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Rails plugin that lets you save your crontab in your project, which is then published to your servers every time you deploy.
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README

= AutoCron

AutoCron is a Rails plugin that lets you write your crontab as files checked in with your Rails project, and writes your crontab every time you deploy. This way, the crontab history is tracked alongside the rest of your application, and backed up in your source control.

Please note a few important caveats:

* This is an all-or-nothing solution. If you use AutoCron, you can't do any editing of crontabs by hand, because AutoCron will overwrite those changes on your next deploy.

* Similarly, if you have more than one Rails app on a server that uses AutoCron, they can't have the same user account on the server, or else they'll overwrite each others' crontabs. One solution worth trying would be to give each app a different user account, with a common group.

== Installation

EDGE Rails has support for plugin installation from Git, so if you're using EDGE Rails you can install with:

  ./script/plugin install git://github.com/fhwang/auto_cron.git

We're maintaining an SVN clone of the plugin for those of you who aren't on EDGE Rails yet:

  ./script/plugin install svn://rubyforge.org/var/svn/nycrb/auto_cron

== Integrating AutoCron with your application

There are two steps to integrating AutoCron with your application:

  1. Write your auto_cron templates

  2. Call the auto_cron tasks from inside your deployment script

== Modifying your auto_cron templates

By default, AutoCron creates a folder config/auto_cron for you, and puts three templates there.

You'll most likely want to edit publish.erb: That will run on one machine and is a good place for most of your cronjobs.

If you have any jobs that need to run on every machine in your infrastructure, you'll want to put those into app.erb. (See "The 'publish' role vs. the 'app' role" for more on this.)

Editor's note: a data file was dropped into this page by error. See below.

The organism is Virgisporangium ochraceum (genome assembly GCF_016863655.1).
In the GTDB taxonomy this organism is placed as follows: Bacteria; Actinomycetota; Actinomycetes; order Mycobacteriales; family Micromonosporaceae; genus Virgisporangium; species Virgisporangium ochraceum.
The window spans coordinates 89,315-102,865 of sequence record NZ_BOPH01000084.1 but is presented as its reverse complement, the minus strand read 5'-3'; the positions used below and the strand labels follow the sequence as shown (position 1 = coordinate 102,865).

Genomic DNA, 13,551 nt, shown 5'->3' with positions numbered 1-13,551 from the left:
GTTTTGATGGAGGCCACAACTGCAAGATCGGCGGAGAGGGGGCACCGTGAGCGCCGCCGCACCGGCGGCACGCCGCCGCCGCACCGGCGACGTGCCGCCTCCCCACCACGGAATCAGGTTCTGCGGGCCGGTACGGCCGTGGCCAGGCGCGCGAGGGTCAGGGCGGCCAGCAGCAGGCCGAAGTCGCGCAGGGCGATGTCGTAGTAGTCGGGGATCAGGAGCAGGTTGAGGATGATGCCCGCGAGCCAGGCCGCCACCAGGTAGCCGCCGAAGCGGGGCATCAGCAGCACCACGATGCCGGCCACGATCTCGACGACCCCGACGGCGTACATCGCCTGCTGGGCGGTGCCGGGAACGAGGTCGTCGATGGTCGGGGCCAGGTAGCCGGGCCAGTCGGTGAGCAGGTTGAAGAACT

There's also a header.erb file, which is just a warning that's published at the top of every crontab on every server. You probably don't need to edit this.

Since these are .erb files, you can do lots of things with them:

  # Update friends count once an hour
  0 * * * * cd /usr/local/apps/myrailsapp/current; /usr/local/bin/ruby ./script/runner -e <%= RAILS_ENV %> "User.update_friends_count"

  # Send emails every minute, but only in production
  <% if RAILS_ENV == 'production' %>
  * * * * * cd /usr/local/apps/myrailsapp/current; RAILS_ENV=<%= RAILS_ENV %> ./vendor/ar_mailer/bin/ar_sendmail
  <% end %>
  
== The "publish" role vs. the "app" role

Whether you're running on one server or on 100, you probably have a handful of jobs that only need to be run by one machine. For example, you might do an expensive precalculation once a day, and save the results into the database where all the app servers can get them as needed. AutoCron calls that server the "publish" server, since its job is mostly to publish calculated data into caches. Of course, that's not all the "publish" server does, it can also send emails, or fire off system maintenance tasks. The important distinction is that there should only be one "publish" server in your entire infrastructure.

If you have any jobs that need to run on every machine in your infrastructure, you'll want to put them into app.erb. For example, maybe your Rails app will touch local files in a way that needs to be cleaned up periodically. However, this is a lot less common.

== Integrating with Capistrano 2

To integrate auto_cron with Capistrano, first create a :publish role for each of your environments. This should only be one server per environment.

  if rails_env == 'staging'
    role :app,     'staging.myrailsapp.com'
    role :publish, 'staging.myrailsapp.com'
  elsif rails_env == 'production'
    role :app,     'prod01.myrailsapp.com', 'prod02.myrailsapp.com',
                   'prod03.myrailsapp.com'
    role :publish, 'prod01.myrailsapp.com'
  end

To update your live crontabs after your deploy, enter these two lines in your Capistrano script.

  auto_cron_app
  auto_cron_publish

They should run sometime after your new code is deployed; we put this in the :after_symlink task.

auto_cron_app should always be called before auto_cron_publish.

OR

  if rails_env == 'staging'
    role :publish_cron, 'staging.myrailsapp.com', :crontab => 'publish'
  
  elsif rails_env == 'production'
    role :publish_cron, 'prod01.myrailsapp.com', 'prod02.myrailsapp.com', :crontab => "app"
    role :publish_cron, 'cron.myrailsapp.com', :crontab => 'publish'
  
  end

Then use this task somewhere in your deployment script

  publish_crons

e.g.

task :after_symlink do
  transaction do
    publish_crons
  end
end

== Integrating with Vlad the Deployer

Since we don't yet use Vlad at Diversion, we haven't had a chance to try to use auto_cron with it, so you're on your own here. Sorry! If you get it working, though, please let us know and we'll add your instructions.

== Contact

If you have any bugs, questions, etc., please feel to email me:

Francis Hwang
francis@diversionmedia.com



Copyright (c) 2008 Diversion Media, released under the MIT license
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